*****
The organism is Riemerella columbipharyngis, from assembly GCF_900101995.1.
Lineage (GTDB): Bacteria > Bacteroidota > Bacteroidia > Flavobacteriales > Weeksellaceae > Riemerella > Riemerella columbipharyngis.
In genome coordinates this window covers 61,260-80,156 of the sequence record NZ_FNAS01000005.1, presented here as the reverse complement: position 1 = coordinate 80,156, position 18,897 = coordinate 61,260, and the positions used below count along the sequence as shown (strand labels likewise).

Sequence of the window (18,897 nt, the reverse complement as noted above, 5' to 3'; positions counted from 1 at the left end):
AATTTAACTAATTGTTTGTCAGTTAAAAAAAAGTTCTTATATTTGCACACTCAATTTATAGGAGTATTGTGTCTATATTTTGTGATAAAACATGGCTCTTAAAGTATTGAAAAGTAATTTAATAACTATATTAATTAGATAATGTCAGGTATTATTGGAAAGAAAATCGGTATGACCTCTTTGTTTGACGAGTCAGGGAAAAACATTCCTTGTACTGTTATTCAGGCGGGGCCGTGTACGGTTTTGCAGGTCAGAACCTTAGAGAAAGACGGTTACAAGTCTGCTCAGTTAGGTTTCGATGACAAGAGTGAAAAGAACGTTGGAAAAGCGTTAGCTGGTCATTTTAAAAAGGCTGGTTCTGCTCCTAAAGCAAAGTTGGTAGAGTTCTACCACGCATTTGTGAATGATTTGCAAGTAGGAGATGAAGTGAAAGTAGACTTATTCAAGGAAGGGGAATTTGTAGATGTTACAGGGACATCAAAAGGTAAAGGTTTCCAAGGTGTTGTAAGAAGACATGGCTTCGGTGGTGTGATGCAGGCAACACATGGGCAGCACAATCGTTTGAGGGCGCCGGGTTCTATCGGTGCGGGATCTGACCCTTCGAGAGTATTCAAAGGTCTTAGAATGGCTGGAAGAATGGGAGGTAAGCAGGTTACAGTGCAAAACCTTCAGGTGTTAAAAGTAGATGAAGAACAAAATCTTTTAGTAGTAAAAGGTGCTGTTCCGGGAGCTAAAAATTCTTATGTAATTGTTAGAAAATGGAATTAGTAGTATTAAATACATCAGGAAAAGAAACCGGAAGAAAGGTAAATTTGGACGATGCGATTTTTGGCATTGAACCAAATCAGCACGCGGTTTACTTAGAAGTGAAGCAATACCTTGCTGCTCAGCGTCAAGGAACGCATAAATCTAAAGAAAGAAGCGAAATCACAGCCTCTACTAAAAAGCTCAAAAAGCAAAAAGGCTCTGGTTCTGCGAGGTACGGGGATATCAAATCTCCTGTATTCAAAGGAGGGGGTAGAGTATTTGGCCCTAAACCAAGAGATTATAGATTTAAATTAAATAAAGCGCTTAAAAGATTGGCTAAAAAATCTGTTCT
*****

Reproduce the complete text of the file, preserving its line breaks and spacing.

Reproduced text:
The organism is Riemerella columbipharyngis, from assembly GCF_900101995.1.
Lineage (GTDB): Bacteria > Bacteroidota > Bacteroidia > Flavobacteriales > Weeksellaceae > Riemerella > Riemerella columbipharyngis.
In genome coordinates this window covers 61,260-80,156 of the sequence record NZ_FNAS01000005.1, presented here as the reverse complement: position 1 = coordinate 80,156, position 18,897 = coordinate 61,260, and the positions used below count along the sequence as shown (strand labels likewise).

Sequence of the window (18,897 nt, the reverse complement as noted above, 5' to 3'; positions counted from 1 at the left end):
AATTTAACTAATTGTTTGTCAGTTAAAAAAAAGTTCTTATATTTGCACACTCAATTTATAGGAGTATTGTGTCTATATTTTGTGATAAAACATGGCTCTTAAAGTATTGAAAAGTAATTTAATAACTATATTAATTAGATAATGTCAGGTATTATTGGAAAGAAAATCGGTATGACCTCTTTGTTTGACGAGTCAGGGAAAAACATTCCTTGTACTGTTATTCAGGCGGGGCCGTGTACGGTTTTGCAGGTCAGAACCTTAGAGAAAGACGGTTACAAGTCTGCTCAGTTAGGTTTCGATGACAAGAGTGAAAAGAACGTTGGAAAAGCGTTAGCTGGTCATTTTAAAAAGGCTGGTTCTGCTCCTAAAGCAAAGTTGGTAGAGTTCTACCACGCATTTGTGAATGATTTGCAAGTAGGAGATGAAGTGAAAGTAGACTTATTCAAGGAAGGGGAATTTGTAGATGTTACAGGGACATCAAAAGGTAAAGGTTTCCAAGGTGTTGTAAGAAGACATGGCTTCGGTGGTGTGATGCAGGCAACACATGGGCAGCACAATCGTTTGAGGGCGCCGGGTTCTATCGGTGCGGGATCTGACCCTTCGAGAGTATTCAAAGGTCTTAGAATGGCTGGAAGAATGGGAGGTAAGCAGGTTACAGTGCAAAACCTTCAGGTGTTAAAAGTAGATGAAGAACAAAATCTTTTAGTAGTAAAAGGTGCTGTTCCGGGAGCTAAAAATTCTTATGTAATTGTTAGAAAATGGAATTAGTAGTATTAAATACATCAGGAAAAGAAACCGGAAGAAAGGTAAATTTGGACGATGCGATTTTTGGCATTGAACCAAATCAGCACGCGGTTTACTTAGAAGTGAAGCAATACCTTGCTGCTCAGCGTCAAGGAACGCATAAATCTAAAGAAAGAAGCGAAATCACAGCCTCTACTAAAAAGCTCAAAAAGCAAAAAGGCTCTGGTTCTGCGAGGTACGGGGATATCAAATCTCCTGTATTCAAAGGAGGGGGTAGAGTATTTGGCCCTAAACCAAGAGATTATAGATTTAAATTAAATAAAGCGCTTAAAAGATTGGCTAAAAAATCTGTTCT